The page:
MS Word can track and show every little change an editor makes to a manuscript. Every fixed spelling, every replaced word, moved comma, and font change. But that can end up making a manuscript look like it was torn to shreds rather than polished with a soft cloth. To avoid giving the writer a panic attack, sometimes editors make required, routine changes silently—that is, without tracking them.
We make these changes silently not only to make it easier to see the important changes that should be vetted, we also make some changes silently because they are non-negotiable matters of house style and tracking them would give the writer the mistaken impression that they can choose to reject those changes.
Here are the kinds of changes an editor might make silently:
- two spaces to one
- multiple tab marks to a single, tab set
- spelling variants to [preferred dictionary]
- automated bullets/numbering to manual (or vice versa)
- font and style changes
- official names, after commenting on the first correction
- moving punctuation inside quotes or parentheses (or outside of them, as the situation or style warrants)
- margins and line spacing
- changing hyphens to dashes in number ranges
- changing en-dashes or hyphens to em-dashes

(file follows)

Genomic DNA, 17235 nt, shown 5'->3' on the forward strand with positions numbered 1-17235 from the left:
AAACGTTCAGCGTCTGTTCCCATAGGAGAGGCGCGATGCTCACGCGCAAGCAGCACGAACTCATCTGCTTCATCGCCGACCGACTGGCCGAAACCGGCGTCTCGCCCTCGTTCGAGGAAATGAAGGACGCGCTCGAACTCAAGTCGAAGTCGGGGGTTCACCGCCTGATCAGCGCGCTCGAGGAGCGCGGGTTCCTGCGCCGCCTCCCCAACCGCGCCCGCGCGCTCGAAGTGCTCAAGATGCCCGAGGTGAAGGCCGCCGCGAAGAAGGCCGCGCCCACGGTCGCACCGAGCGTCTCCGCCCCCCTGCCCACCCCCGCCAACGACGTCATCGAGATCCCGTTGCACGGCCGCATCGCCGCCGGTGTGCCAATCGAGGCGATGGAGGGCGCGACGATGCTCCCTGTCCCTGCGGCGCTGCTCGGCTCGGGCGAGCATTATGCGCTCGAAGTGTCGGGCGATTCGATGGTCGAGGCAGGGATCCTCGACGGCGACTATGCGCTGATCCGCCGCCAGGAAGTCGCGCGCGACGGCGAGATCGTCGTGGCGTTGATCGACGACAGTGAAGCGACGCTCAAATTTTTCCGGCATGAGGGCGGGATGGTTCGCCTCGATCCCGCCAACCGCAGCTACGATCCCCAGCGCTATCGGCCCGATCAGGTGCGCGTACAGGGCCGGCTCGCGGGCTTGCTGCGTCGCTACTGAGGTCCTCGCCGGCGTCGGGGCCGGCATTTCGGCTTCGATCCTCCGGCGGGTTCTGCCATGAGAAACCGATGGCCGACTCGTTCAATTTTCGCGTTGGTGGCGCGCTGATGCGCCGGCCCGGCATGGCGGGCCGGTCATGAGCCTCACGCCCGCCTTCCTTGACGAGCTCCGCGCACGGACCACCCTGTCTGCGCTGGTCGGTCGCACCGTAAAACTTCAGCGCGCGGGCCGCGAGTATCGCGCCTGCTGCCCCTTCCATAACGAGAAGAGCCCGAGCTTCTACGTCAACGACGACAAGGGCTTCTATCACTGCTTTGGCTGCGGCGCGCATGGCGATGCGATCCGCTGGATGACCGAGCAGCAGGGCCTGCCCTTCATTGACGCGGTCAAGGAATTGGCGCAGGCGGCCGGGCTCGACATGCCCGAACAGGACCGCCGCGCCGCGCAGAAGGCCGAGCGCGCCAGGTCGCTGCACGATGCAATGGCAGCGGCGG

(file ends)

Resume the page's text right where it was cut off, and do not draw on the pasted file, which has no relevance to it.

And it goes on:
- changing spaces to non-breaking spaces
- straight quote marks to curly ones
- apostrophes to prime symbols
- single quotes to double ones (British to North American style)
- extra hard returns (especially when used to start a new page)
- codes and tags for production workflow
- terminal punctuation in vertical lists
- turning a typeset table into a formatted table
- corrections to the editor’s name in the acknowledgements
The danger of tracking changes silently is that what seems inconsequential to the editor might actually be of critical importance: like changing all the skinks to skunks (lizard vs stinky mammal) or taking the second F out of the correct logic term, iff. So if you choose to not track such changes, do at least leave a comment noting that they’ve been done, or say so in the cover letter when the file is transmitted.
Of course, there are some clients who want to see Every. Single. Change. That’s easy for an editor to do. And when they can’t read through the red-lining, there’s always Word’s View > No Markup option. If, however, the editor’s motivation for tracking every move is to prove their worth, it’s time to evaluate what best serves the client.